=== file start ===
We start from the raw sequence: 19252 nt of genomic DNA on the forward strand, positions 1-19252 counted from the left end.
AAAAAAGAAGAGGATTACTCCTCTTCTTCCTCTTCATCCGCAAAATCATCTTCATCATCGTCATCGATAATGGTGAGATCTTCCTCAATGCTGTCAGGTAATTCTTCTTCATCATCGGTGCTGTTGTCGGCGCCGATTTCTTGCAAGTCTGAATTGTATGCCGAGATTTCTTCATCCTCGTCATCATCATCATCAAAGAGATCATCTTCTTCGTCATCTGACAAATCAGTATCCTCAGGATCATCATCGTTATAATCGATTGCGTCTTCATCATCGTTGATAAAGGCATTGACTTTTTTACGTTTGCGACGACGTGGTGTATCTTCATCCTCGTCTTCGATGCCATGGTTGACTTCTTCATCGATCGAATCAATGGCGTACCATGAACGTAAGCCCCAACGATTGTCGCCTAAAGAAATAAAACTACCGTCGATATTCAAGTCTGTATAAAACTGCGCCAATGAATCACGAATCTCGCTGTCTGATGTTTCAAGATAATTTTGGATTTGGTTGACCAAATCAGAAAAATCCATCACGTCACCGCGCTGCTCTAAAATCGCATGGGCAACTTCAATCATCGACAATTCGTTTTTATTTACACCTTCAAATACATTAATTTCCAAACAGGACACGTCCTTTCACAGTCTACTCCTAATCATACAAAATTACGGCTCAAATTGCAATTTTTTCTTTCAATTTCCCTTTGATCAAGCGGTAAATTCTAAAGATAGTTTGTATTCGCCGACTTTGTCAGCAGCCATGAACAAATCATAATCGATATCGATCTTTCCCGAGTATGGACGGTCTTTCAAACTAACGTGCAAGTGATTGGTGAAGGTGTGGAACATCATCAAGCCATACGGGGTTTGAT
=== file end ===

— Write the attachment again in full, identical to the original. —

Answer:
We start from the raw sequence: 19252 nt of genomic DNA on the forward strand, positions 1-19252 counted from the left end.
AAAAAAGAAGAGGATTACTCCTCTTCTTCCTCTTCATCCGCAAAATCATCTTCATCATCGTCATCGATAATGGTGAGATCTTCCTCAATGCTGTCAGGTAATTCTTCTTCATCATCGGTGCTGTTGTCGGCGCCGATTTCTTGCAAGTCTGAATTGTATGCCGAGATTTCTTCATCCTCGTCATCATCATCATCAAAGAGATCATCTTCTTCGTCATCTGACAAATCAGTATCCTCAGGATCATCATCGTTATAATCGATTGCGTCTTCATCATCGTTGATAAAGGCATTGACTTTTTTACGTTTGCGACGACGTGGTGTATCTTCATCCTCGTCTTCGATGCCATGGTTGACTTCTTCATCGATCGAATCAATGGCGTACCATGAACGTAAGCCCCAACGATTGTCGCCTAAAGAAATAAAACTACCGTCGATATTCAAGTCTGTATAAAACTGCGCCAATGAATCACGAATCTCGCTGTCTGATGTTTCAAGATAATTTTGGATTTGGTTGACCAAATCAGAAAAATCCATCACGTCACCGCGCTGCTCTAAAATCGCATGGGCAACTTCAATCATCGACAATTCGTTTTTATTTACACCTTCAAATACATTAATTTCCAAACAGGACACGTCCTTTCACAGTCTACTCCTAATCATACAAAATTACGGCTCAAATTGCAATTTTTTCTTTCAATTTCCCTTTGATCAAGCGGTAAATTCTAAAGATAGTTTGTATTCGCCGACTTTGTCAGCAGCCATGAACAAATCATAATCGATATCGATCTTTCCCGAGTATGGACGGTCTTTCAAACTAACGTGCAAGTGATTGGTGAAGGTGTGGAACATCATCAAGCCATACGGGGTTTGAT